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Abstract

Purpose

A major development in academic libraries in the last decade has been recognition of the need to support research data management (RDM). The purpose of this paper is to capture how library research data services (RDS) have developed and to assess the impact of this on the nature of academic libraries.

Design/methodology/approach

Questionnaire responses from libraries in Australia, Canada, Germany, Ireland, the Netherlands, New Zealand, the UK and USA from 2018 are compared to a previous data set from 2014.

Findings

The evidence supports a picture of the spread of RDS, especially advisory ones. However, future ambitions do not seem to have seen much evolution. There is limited evidence of organisational change and skills shortages remain. Most service development can be explained as the extension of traditional library services to research data. Yet there remains the potential for transformational impacts, when combined with the demands implied by other new services such as around text and data mining, bibliometrics and artificial intelligence. A revised maturity model is presented that summarises typical stages of development of services, structures and skills.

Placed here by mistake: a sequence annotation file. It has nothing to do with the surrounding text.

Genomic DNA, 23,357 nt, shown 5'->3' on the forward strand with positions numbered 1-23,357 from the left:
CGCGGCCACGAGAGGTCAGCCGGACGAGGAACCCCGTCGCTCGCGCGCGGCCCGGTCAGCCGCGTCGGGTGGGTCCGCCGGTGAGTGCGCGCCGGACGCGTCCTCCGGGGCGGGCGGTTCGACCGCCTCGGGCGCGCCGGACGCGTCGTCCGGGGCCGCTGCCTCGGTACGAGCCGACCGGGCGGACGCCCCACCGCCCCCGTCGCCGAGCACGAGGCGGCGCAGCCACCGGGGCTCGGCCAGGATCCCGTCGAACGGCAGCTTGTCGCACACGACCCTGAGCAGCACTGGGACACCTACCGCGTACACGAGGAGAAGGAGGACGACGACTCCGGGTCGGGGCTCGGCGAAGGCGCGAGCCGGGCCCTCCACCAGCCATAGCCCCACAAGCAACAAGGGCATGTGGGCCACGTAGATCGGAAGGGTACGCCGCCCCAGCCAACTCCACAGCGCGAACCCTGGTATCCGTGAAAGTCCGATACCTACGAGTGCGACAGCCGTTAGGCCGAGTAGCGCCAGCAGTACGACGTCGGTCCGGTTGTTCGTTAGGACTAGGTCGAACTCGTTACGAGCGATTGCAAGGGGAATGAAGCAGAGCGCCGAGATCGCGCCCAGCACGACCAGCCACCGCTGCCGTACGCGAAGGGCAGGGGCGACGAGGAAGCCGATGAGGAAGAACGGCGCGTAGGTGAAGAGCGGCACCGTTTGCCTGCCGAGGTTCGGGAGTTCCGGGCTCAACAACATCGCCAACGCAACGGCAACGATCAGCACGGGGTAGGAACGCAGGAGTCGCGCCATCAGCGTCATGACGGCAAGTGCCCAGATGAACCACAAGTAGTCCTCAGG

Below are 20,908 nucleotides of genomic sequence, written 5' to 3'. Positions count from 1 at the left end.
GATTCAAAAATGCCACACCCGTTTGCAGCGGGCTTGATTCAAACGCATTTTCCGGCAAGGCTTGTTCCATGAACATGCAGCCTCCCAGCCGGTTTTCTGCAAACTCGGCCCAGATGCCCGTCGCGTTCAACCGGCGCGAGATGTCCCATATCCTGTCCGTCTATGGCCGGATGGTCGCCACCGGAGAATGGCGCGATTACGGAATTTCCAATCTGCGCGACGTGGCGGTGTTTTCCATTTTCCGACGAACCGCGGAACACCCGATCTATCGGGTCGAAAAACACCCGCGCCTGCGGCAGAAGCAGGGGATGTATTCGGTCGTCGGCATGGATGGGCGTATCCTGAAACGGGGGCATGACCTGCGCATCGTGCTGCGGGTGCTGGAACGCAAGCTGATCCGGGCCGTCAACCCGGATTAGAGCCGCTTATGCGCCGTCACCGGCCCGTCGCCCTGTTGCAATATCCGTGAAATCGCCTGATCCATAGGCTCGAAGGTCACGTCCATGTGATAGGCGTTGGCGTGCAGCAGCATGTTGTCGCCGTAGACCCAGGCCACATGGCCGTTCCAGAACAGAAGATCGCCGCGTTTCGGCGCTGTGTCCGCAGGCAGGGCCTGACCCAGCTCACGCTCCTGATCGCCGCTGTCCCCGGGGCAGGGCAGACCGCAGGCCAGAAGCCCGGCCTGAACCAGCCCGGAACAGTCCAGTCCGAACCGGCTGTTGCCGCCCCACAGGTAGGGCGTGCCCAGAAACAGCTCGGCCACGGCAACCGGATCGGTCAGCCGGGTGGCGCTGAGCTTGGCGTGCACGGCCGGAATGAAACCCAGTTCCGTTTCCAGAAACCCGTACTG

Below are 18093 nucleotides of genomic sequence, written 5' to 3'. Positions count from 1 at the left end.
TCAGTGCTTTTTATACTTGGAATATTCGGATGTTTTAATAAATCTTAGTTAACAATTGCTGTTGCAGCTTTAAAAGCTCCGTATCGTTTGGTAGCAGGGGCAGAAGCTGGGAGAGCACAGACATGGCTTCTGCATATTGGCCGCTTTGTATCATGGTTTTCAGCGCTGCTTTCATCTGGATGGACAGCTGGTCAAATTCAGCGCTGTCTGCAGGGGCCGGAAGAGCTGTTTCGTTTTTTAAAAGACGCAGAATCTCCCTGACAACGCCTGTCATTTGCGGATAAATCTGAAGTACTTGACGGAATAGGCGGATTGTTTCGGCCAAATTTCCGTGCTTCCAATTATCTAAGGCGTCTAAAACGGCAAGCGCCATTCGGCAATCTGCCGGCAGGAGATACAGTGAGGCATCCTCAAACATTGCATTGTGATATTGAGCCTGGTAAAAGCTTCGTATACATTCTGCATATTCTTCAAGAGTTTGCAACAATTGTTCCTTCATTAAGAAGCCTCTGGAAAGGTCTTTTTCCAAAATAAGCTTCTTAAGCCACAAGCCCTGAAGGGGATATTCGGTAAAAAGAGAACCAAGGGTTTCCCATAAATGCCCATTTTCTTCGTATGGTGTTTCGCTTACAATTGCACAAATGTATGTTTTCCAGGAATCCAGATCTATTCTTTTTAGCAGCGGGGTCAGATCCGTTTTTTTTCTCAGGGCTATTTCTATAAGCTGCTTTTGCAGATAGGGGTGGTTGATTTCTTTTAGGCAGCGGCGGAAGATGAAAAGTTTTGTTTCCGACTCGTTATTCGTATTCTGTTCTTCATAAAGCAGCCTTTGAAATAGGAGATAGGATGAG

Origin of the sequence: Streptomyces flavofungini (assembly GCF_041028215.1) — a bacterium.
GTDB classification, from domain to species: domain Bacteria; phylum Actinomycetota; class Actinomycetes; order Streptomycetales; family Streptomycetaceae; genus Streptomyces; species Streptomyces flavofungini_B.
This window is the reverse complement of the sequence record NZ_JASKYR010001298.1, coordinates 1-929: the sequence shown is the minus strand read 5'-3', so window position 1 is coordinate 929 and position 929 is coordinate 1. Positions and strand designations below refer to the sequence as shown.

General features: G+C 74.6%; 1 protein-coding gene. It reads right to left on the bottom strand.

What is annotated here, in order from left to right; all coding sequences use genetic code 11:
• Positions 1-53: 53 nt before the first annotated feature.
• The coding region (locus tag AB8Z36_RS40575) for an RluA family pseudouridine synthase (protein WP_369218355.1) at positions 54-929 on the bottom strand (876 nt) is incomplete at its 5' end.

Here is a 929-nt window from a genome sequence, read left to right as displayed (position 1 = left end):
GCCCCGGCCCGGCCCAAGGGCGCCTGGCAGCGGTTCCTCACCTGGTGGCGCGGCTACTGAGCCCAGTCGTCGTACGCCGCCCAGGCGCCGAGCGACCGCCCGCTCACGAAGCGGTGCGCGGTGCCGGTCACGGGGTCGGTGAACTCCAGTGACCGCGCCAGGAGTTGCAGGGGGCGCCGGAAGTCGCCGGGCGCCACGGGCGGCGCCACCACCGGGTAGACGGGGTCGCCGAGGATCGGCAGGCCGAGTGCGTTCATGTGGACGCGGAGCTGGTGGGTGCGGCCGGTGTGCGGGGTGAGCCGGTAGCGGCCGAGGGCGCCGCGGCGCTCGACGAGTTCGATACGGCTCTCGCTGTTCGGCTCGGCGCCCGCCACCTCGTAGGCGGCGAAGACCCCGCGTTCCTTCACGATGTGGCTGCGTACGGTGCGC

Research limitations/implications

The research models show how RDS are developing. It also reflects on the extent to which RDM represents a transformation of the role of academic libraries.

Practical implications

Practitioners working in the RDM arena can benchmark their current practices and future plans against wider patterns.

Originality/value

The study offers a clear picture of the evolution of research data services internationally and proposes a maturity model to capture typical stages of development. It contributes to the wider discussion of how the nature of academic libraries are changing.

Details

Journal of Documentation, vol. 75 no. 6
Type: Research Article
ISSN: 0022-0418

Keywords

Open Access
Article
Publication date: 13 March 2017